What is Achilles tendon repair surgery?
The Achilles tendon connects the calf muscles to the calcaneus (heel bone) and is one of the important tendons in the human body. The Achilles tendon is a strong, fibrous cord in the lower leg. It connects the muscles of your calf to your heel. It’s the largest tendon in your body. It helps you walk, run, and jump.
Achilles tendon repair surgery is a type of surgery to fix a damaged Achilles tendon. In some cases, the Achilles tendon can tear, or rupture. This is usually due to a sudden, strong force. It can happen during tough physical activity. It can happen if you suddenly move faster or pivot on your foot. Having a foot that turns outward too much can increase your risk of a torn tendon. A ruptured Achilles tendon can cause pain and swelling near your heel. You may not be able to bend your foot downward. The Achilles tendon can also degenerate. This is also known as tendinitis or tendinopathy. This might cause symptoms like pain and stiffness along your Achilles tendon and on the back of your heel. This is most often through overuse and repeated stress to the tendon. It can result from repeated stress on your tendon, especially if you have recently been more active. Having short calf muscles can increase your risk of tendinopathy.
During the surgery, an incision is made in the back of the calf. If the tendon is ruptured, the surgeon will stitch the tendon back together. If the tendon is degenerated, the surgeon may remove the damaged part of the tendon and repair the rest of the tendon with stitches. If there is severe damage to a lot of the tendon, the surgeon might replace part or all of your Achilles tendon. This is done with a tendon taken from another place in your foot. In some cases, the Achilles tendon repair surgery can be done as a minimally invasive procedure. This is done with several small incisions instead of one large one. It may use a special scope with a tiny camera and a light to help do the repair.
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How much does Achilles tendon repair surgery cost in Iran?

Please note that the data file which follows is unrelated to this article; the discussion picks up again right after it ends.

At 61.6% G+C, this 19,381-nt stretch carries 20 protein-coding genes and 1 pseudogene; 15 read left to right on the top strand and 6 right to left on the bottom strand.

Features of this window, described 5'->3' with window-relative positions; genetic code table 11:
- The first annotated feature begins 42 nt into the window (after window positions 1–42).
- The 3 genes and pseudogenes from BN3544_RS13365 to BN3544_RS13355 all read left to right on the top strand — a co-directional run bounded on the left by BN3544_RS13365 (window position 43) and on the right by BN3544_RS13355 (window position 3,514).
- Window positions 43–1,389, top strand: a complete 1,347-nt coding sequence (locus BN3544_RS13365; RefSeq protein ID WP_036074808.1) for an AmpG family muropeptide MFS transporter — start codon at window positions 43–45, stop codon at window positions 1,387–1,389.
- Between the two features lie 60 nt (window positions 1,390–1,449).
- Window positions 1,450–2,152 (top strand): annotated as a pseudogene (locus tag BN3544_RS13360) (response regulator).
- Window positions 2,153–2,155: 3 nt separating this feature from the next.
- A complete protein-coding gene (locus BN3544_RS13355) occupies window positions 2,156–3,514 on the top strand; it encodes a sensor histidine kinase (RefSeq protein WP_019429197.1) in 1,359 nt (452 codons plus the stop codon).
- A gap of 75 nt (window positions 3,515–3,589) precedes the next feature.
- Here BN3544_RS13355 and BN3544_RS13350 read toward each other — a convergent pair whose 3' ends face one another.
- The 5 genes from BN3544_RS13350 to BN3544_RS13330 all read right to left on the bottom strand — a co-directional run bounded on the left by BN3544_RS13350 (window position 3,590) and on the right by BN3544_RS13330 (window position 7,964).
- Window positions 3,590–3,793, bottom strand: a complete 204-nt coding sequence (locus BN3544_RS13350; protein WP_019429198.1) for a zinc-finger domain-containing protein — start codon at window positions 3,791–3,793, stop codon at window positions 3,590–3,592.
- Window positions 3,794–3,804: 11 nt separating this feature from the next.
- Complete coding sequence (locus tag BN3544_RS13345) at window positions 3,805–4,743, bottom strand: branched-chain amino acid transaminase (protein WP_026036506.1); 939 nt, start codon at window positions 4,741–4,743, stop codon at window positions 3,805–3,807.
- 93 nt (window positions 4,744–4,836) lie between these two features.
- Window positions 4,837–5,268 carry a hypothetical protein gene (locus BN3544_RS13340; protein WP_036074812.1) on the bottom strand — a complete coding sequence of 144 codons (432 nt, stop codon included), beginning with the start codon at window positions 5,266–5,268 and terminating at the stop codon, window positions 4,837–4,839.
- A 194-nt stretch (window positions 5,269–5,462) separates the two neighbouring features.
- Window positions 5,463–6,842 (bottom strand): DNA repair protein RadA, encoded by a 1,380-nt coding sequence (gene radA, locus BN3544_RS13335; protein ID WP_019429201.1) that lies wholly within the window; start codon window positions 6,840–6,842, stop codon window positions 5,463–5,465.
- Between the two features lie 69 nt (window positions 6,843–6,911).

The cost of Achilles tendon repair surgery in Iran is around $700.
The average cost of Achilles Tendon Repair Surgery in Iran less than the cost of Achilles Tendon Repair Surgery in other countries.
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After Achilles tendon repair surgery
Early mobilisation following Achilles tendon repair has been reported to be beneficial in terms of postoperative recovery and improved tendon vascularity.
Describes three phases of post-surgical rehabilitation following Achilles tendon repair.
Phase I typically lasts three weeks. Goals of this phase are as follows: Control oedema and protect the repair site Minimize scar adhesion and detrimental effects of immobilization Progress to full weight bearing as tolerated/indicated Pain 5/10 or less, strength 4/5 all lower extremity muscles except plantar flexors Phase I interventions include: Modalities for pain and oedema Stretching of large lower extremity muscle groups, gastrocnemius/soleus added at week 3AROM: plantar and dorsiflexion 3x5; 3 times daily; add inversion and eversion at week 2Foot/ankle isometrics at week 2; band exercises week 3Proprioceptive training for lower extremities; Gait training Upper extremity cardiovascular exercise Joint mobilisation and soft tissue work, as indicated
Phase II typically lasts from post op week 4-6.